Clocking in at 4th place Marwell Zoo (just outside Winchester) is a large, spacious, calm piece of parkland with a limited number of animals is some very large enclosures. There is so much room because the zoo is set in the grounds of Marwell Hall, a beautiful stately home. And while it has a small collection, I don’t know many other stately homes where you can find snow leopards, tigers and giraffes.
If you visit you should take advantage of the zoo train as it is a lot of walking for one day, though great for tiring out small children!
3rd Place Cotswold Wildlife Park. 160 acres
The only UK zoo which allows dogs! That’s right, DOGS! When I go on holiday with my family, either we organise a day’s dog care wherever we are or I go zooing solo. Not at Cotswold Wildlife Park! We’ve got a Cotswold holiday coming up in November and I’m excited for that moment my little pooch sees her first giraffe. She doesn’t really like horses so who knows what she’ll make of it.
At 160 acres we’re now talking pretty big. This allows the Cotswold Wildlife Park to have quite a wide range of species on show including cloud leopards, lions, Europe’s first pair of breeding wolverines and a breeding herd of White Rhinos. As with most zoos of this size there is a train which runs round the park allowing you to see the animals at the same time as resting those sore feet.
I will call out a bit of a cheat on this one. I’ve gone by the size which is on the website but I’m pretty sure that includes a bit of garden & parkland. I’ve attempted to measure the zoo area using google maps and I’m missing about 30 acres. Due to this I’ve relegated them to 3rd place rather than tying for 2nd.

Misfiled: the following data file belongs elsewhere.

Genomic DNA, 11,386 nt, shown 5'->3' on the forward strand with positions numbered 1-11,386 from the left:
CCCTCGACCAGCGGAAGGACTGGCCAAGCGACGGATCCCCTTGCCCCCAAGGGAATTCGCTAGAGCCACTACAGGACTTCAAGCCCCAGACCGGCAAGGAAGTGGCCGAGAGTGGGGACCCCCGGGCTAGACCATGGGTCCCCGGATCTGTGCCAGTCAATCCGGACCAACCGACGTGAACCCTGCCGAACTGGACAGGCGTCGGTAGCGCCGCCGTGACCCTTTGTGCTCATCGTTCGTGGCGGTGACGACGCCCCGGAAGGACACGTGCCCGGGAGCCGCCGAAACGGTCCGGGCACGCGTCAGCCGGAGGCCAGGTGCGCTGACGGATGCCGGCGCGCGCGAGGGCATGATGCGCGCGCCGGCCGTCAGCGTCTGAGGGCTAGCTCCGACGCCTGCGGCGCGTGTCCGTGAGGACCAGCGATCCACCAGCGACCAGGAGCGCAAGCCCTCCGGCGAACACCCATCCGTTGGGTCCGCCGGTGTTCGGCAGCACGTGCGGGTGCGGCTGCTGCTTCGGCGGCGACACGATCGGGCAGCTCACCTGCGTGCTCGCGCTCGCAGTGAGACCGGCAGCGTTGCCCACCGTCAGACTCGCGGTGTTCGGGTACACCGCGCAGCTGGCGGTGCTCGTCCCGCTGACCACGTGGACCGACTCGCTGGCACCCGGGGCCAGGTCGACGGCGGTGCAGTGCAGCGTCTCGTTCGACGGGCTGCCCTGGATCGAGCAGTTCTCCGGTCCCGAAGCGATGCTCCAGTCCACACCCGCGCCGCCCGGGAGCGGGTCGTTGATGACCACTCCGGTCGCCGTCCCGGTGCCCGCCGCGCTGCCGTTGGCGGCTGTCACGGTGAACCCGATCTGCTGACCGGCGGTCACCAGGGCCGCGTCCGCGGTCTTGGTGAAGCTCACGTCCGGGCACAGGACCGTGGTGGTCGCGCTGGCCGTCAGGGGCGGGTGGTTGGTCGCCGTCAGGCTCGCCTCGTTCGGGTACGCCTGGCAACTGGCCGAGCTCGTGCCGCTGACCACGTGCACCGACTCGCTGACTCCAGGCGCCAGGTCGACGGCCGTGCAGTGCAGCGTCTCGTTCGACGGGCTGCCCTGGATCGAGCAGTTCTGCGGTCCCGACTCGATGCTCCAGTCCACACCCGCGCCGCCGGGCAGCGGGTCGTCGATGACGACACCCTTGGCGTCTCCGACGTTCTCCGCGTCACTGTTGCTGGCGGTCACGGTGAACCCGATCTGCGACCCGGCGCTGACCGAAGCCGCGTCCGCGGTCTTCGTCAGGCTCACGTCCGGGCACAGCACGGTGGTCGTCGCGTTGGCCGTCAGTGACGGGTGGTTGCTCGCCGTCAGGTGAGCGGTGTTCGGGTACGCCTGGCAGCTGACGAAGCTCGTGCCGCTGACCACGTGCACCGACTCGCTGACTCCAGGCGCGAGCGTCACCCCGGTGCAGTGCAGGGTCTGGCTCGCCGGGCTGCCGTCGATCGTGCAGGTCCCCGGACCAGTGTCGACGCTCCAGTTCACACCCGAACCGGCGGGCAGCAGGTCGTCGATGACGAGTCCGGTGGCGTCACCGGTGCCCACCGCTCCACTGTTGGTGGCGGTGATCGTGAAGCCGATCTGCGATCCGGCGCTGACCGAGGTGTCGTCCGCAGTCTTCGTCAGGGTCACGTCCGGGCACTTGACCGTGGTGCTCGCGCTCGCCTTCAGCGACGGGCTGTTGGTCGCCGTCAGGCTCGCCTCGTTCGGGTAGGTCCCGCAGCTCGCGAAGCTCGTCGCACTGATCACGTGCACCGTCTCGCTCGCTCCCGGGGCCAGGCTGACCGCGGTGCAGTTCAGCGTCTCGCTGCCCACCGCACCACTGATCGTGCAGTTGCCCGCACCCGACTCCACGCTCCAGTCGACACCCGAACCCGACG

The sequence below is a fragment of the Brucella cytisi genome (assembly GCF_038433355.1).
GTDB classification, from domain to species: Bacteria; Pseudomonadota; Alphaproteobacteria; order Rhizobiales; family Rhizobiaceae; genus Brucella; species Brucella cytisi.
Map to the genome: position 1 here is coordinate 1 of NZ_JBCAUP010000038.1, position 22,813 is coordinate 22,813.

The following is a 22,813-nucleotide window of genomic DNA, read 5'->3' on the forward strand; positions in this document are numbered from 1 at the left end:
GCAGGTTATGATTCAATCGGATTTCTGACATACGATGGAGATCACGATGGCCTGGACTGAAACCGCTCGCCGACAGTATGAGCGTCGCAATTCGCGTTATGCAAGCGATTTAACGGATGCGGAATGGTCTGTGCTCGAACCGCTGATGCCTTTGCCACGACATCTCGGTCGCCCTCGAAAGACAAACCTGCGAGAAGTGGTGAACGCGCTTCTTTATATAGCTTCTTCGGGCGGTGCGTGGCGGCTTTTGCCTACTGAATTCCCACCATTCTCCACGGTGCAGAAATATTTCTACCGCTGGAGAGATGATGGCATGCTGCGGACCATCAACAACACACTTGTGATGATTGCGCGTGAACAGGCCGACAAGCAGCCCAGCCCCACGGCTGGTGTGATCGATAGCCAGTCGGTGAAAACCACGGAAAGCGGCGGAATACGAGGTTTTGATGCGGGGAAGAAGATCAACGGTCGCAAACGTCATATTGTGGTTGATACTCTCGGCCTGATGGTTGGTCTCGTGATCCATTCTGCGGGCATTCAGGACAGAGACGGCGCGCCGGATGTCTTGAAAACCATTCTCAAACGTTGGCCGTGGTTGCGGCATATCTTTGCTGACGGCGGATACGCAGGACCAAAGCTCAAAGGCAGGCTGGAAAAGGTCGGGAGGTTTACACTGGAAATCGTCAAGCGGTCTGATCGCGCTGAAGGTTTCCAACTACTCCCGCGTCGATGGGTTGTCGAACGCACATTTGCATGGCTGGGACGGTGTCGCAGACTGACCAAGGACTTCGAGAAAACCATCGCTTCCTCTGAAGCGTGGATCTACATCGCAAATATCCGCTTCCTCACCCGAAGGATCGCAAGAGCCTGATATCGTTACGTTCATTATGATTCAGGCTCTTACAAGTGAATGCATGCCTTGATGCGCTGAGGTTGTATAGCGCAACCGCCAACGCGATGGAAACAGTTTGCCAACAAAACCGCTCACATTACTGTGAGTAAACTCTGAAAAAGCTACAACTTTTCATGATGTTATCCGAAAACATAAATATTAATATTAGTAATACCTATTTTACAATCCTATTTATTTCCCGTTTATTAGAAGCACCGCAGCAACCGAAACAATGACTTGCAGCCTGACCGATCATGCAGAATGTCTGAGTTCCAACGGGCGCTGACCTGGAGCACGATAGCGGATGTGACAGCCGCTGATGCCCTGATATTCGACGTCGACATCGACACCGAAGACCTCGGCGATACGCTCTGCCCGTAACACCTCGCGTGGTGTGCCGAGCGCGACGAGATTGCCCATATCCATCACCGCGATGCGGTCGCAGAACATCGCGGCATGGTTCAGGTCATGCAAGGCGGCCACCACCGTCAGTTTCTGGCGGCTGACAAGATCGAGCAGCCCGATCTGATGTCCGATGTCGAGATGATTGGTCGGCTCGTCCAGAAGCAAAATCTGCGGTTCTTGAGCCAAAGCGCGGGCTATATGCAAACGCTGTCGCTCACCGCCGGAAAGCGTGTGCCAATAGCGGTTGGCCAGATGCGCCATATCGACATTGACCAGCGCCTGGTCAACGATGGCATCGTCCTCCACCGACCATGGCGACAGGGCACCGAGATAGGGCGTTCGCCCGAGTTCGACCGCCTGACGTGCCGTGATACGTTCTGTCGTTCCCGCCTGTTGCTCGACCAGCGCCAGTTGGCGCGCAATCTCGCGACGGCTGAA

2nd Place Highland Wildlife Park. 160 acres
This was a difficult one because technically you could call it a safari park since you can’t see the Elk without going in a car. However, I think you could see pretty much everything else at Highland Wildlife Park on foot so I thought I’d let it slide. I haven’t been but the images I can find online certainly look more ‘zooish’ than ‘safarish’. Maybe I’ll rethink it when I visit or if anyone reading has a strong opinion feel free to comment below.
Highland Wildlife Park is built on a hill, just like its sister zoo Edinburgh, so be prepared for a good amount of exercise. It will be worth it though, with a fantastic collection of predominantly cold-area animals. Polar bears, snow leopards and artic foxes all look very at home in this kind of environment.
1st Place Whipsnade Zoo. 600 acres
And finally to the largest zoo in the UK, Whipsnade Zoo. This is a zoo so large you can take the car in providing you don’t mind paying a little extra. If you have a full day free then you can do it all by foot and park outside for free. The zoo is based around different geographic regions, each with its own car park, so you could almost think of this as four mini zoos all rolled into one.
Whipsnade Zoo is the sister zoo of London Zoo, both managed by the Zoological Society of London (ZSL). Someone once described it to me as “the place where they put the big animals that won’t fit in the middle of London”. That seems very apt for a zoo that has a herd of elephants, cheetahs, bears, two types of rhino and even bison.
To make it all a bit more manageable you could stay at Lookout Lodge (once it’s back open following the lockdown). This would mean splitting the experience over two days PLUS you’d get dinner, a sunset tour, a night time tour and a sunrise tour as part of the package.
I think Whipsnade Zoo is a very worthy holder of the largest zoo in the UK title. ZSL do a huge amount of conservation work as well as being leaders in the zoological sciences. When you think of Whipsnade Zoo and London Zoo together you can’t be anything but impressed at the variety and quality of the exhibits that ZSL manage.